Chopper Modulation Improves OTA Information Transmission

We have investigated information transmission in operational transconductance amplifiers (OTA) using chopper modulation. Previous work showed that the optimal frequency bandwidth for an OTA was much higher than typical operating frequencies. Here we analyze the information transfer rates for a folded cascode amplifier and a chopper modulated folded cascode amplifier using the principles of information theory. The frequency transfer characteristic and intrinsic physical noise source of each device is modeled using process dependent noise parameters and the waterfilling technique is applied to determine the capacity as well as information rates for low frequency signals. Simulations are experimentally verified using circuits fabricated in a commercially available 3-metal, 2-poly 0.5 µm CMOS process.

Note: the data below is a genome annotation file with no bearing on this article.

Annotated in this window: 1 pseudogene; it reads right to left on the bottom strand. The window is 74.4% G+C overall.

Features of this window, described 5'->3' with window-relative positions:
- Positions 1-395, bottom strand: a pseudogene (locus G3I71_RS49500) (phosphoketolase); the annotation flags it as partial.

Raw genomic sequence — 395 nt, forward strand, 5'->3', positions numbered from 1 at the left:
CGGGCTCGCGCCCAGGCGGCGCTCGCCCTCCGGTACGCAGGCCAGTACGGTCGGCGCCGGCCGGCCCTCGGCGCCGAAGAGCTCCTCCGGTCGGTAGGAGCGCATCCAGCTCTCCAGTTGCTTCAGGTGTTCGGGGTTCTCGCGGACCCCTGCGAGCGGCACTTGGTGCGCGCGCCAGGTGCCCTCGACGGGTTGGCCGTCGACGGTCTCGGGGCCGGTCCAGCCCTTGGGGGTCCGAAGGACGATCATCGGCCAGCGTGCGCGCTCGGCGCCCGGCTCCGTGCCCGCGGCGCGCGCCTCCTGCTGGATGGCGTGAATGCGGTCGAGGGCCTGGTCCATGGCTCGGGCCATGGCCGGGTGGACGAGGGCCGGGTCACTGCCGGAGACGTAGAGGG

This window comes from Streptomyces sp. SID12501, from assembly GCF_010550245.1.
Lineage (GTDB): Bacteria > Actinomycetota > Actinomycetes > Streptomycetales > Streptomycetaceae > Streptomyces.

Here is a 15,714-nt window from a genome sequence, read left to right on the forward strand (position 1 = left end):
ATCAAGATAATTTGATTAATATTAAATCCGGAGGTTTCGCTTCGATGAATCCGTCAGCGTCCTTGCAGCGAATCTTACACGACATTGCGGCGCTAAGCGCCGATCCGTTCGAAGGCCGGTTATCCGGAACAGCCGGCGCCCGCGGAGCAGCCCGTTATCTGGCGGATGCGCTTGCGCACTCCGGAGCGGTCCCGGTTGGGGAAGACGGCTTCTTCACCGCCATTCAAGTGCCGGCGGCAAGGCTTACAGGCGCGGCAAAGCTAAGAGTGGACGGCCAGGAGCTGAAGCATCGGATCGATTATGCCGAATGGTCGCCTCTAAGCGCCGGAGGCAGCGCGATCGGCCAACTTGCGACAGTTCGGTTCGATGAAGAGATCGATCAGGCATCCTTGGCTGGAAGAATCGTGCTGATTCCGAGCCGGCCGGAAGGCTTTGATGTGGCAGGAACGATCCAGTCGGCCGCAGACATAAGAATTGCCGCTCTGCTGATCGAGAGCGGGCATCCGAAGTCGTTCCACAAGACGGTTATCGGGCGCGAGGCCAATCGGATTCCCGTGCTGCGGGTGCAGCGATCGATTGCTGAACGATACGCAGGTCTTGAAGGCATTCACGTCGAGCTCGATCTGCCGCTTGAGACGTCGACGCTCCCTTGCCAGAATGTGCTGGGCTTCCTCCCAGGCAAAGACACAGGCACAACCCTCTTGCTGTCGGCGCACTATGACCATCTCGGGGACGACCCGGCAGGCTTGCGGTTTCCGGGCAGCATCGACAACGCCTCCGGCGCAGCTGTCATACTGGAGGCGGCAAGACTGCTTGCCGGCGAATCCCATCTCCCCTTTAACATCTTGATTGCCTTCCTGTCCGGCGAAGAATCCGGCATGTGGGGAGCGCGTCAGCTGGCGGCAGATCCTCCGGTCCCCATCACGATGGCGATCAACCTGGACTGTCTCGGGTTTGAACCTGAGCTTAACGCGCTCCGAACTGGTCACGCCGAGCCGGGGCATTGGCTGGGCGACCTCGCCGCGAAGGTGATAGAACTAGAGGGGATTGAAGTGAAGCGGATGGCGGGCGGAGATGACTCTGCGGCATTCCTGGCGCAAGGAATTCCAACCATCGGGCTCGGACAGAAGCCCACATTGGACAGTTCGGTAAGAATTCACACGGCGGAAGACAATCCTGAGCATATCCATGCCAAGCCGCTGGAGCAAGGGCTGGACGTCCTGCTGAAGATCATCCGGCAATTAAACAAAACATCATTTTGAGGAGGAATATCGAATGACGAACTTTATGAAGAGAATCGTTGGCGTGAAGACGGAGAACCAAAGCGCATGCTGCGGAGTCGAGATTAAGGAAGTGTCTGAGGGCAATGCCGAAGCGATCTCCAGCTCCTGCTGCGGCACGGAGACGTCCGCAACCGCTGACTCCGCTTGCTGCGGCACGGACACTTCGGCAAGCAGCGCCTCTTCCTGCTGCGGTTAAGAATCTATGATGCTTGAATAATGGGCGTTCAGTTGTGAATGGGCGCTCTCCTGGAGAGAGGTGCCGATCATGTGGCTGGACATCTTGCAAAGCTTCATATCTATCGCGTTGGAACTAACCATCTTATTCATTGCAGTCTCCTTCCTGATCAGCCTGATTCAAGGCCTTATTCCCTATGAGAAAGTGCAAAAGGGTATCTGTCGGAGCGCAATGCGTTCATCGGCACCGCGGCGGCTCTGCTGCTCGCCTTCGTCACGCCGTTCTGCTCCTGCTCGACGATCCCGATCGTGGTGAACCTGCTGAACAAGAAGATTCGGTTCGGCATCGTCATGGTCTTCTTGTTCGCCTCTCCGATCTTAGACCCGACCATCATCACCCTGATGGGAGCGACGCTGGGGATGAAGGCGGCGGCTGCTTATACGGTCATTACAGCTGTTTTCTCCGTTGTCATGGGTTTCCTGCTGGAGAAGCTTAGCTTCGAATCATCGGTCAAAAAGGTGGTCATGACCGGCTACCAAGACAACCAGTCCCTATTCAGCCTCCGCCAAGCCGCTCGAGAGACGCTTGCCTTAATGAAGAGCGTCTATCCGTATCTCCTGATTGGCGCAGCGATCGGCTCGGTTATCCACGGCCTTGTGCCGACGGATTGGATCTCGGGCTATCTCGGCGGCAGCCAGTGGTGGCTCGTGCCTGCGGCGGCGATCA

Operational transconductance amplifiers (OTA) are a basic building block for modern micro and nanoscale sensors. However, as feature sizes scale down, the noise contribution of each MOS device in the OTA increases and the OTA performance suffers from reduced signal to noise ratio. This is an extremely important factor in designing sensors where the input signal is small compared to the circuit noise, a common problem for lab-on-a-chip systems and other densely integrated systems. Examples of these types of integrated sensors are bioamplifiers which amplifiy weak extracellular signals, fluorescence (image) sensors based on fluorophores with weak emission intensities and capacitive sensors which sense the weak capacitive coupling between a cell and substrate we investigated the information transmission of OTAs by modelling input-referred noise and determining the channel capacity for transmission of analog signals through an OTA using an information theoretic approach in which the circuit was treated as a Gaussian communication channel with colored noise . The technique was applied to simple and wide range OTAs. The signal frequency band for optimal use of the OTA was found to be around the second pole of the frequency response, much higher than the typical operating range below the first pole. This suggests that strategies such as signal modulation might provide more efficient use of an OTA from the perspective of information transmission. Here we extend the previous work to analyse the information capacity and efficiency of an amplifier that employs chopper modulation

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